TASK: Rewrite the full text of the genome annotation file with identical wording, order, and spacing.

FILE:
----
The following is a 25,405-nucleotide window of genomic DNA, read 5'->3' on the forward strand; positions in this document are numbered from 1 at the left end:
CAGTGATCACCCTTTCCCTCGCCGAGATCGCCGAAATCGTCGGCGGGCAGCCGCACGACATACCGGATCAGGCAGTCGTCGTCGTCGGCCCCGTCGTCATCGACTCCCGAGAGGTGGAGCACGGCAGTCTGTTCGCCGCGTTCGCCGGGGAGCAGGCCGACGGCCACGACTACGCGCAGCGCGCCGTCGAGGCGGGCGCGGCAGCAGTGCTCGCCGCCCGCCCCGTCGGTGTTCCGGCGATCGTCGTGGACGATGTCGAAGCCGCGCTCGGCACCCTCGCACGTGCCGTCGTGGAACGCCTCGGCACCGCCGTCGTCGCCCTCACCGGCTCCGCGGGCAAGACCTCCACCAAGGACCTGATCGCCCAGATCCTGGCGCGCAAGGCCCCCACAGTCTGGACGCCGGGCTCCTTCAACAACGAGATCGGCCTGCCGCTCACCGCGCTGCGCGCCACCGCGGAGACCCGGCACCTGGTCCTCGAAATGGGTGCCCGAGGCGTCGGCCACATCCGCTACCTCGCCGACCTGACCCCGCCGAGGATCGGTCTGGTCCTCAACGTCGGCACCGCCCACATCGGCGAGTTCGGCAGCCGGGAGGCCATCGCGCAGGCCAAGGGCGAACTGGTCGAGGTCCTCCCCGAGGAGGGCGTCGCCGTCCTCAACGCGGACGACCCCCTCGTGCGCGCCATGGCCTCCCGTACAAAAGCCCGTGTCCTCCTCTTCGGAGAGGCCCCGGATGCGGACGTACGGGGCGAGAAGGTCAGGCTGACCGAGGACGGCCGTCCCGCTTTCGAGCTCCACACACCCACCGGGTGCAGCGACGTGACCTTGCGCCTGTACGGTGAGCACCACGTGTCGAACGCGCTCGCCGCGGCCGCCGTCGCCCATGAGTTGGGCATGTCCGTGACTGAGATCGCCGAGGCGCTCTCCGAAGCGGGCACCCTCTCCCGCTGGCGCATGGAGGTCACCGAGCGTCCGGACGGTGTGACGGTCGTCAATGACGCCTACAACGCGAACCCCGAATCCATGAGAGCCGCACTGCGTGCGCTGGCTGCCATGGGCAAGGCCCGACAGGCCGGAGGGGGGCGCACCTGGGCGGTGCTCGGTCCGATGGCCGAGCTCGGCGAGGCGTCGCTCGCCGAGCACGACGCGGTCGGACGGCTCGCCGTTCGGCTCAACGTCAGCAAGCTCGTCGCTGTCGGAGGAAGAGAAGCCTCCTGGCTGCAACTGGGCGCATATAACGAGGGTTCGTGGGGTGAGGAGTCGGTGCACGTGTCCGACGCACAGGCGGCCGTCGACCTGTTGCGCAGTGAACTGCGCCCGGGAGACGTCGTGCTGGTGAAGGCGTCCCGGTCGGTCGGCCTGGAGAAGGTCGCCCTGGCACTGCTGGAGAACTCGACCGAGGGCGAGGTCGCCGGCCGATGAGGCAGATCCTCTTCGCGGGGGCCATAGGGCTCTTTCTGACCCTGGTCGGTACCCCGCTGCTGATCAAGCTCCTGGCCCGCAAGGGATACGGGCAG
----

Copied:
The following is a 25,405-nucleotide window of genomic DNA, read 5'->3' on the forward strand; positions in this document are numbered from 1 at the left end:
CAGTGATCACCCTTTCCCTCGCCGAGATCGCCGAAATCGTCGGCGGGCAGCCGCACGACATACCGGATCAGGCAGTCGTCGTCGTCGGCCCCGTCGTCATCGACTCCCGAGAGGTGGAGCACGGCAGTCTGTTCGCCGCGTTCGCCGGGGAGCAGGCCGACGGCCACGACTACGCGCAGCGCGCCGTCGAGGCGGGCGCGGCAGCAGTGCTCGCCGCCCGCCCCGTCGGTGTTCCGGCGATCGTCGTGGACGATGTCGAAGCCGCGCTCGGCACCCTCGCACGTGCCGTCGTGGAACGCCTCGGCACCGCCGTCGTCGCCCTCACCGGCTCCGCGGGCAAGACCTCCACCAAGGACCTGATCGCCCAGATCCTGGCGCGCAAGGCCCCCACAGTCTGGACGCCGGGCTCCTTCAACAACGAGATCGGCCTGCCGCTCACCGCGCTGCGCGCCACCGCGGAGACCCGGCACCTGGTCCTCGAAATGGGTGCCCGAGGCGTCGGCCACATCCGCTACCTCGCCGACCTGACCCCGCCGAGGATCGGTCTGGTCCTCAACGTCGGCACCGCCCACATCGGCGAGTTCGGCAGCCGGGAGGCCATCGCGCAGGCCAAGGGCGAACTGGTCGAGGTCCTCCCCGAGGAGGGCGTCGCCGTCCTCAACGCGGACGACCCCCTCGTGCGCGCCATGGCCTCCCGTACAAAAGCCCGTGTCCTCCTCTTCGGAGAGGCCCCGGATGCGGACGTACGGGGCGAGAAGGTCAGGCTGACCGAGGACGGCCGTCCCGCTTTCGAGCTCCACACACCCACCGGGTGCAGCGACGTGACCTTGCGCCTGTACGGTGAGCACCACGTGTCGAACGCGCTCGCCGCGGCCGCCGTCGCCCATGAGTTGGGCATGTCCGTGACTGAGATCGCCGAGGCGCTCTCCGAAGCGGGCACCCTCTCCCGCTGGCGCATGGAGGTCACCGAGCGTCCGGACGGTGTGACGGTCGTCAATGACGCCTACAACGCGAACCCCGAATCCATGAGAGCCGCACTGCGTGCGCTGGCTGCCATGGGCAAGGCCCGACAGGCCGGAGGGGGGCGCACCTGGGCGGTGCTCGGTCCGATGGCCGAGCTCGGCGAGGCGTCGCTCGCCGAGCACGACGCGGTCGGACGGCTCGCCGTTCGGCTCAACGTCAGCAAGCTCGTCGCTGTCGGAGGAAGAGAAGCCTCCTGGCTGCAACTGGGCGCATATAACGAGGGTTCGTGGGGTGAGGAGTCGGTGCACGTGTCCGACGCACAGGCGGCCGTCGACCTGTTGCGCAGTGAACTGCGCCCGGGAGACGTCGTGCTGGTGAAGGCGTCCCGGTCGGTCGGCCTGGAGAAGGTCGCCCTGGCACTGCTGGAGAACTCGACCGAGGGCGAGGTCGCCGGCCGATGAGGCAGATCCTCTTCGCGGGGGCCATAGGGCTCTTTCTGACCCTGGTCGGTACCCCGCTGCTGATCAAGCTCCTGGCCCGCAAGGGATACGGGCAG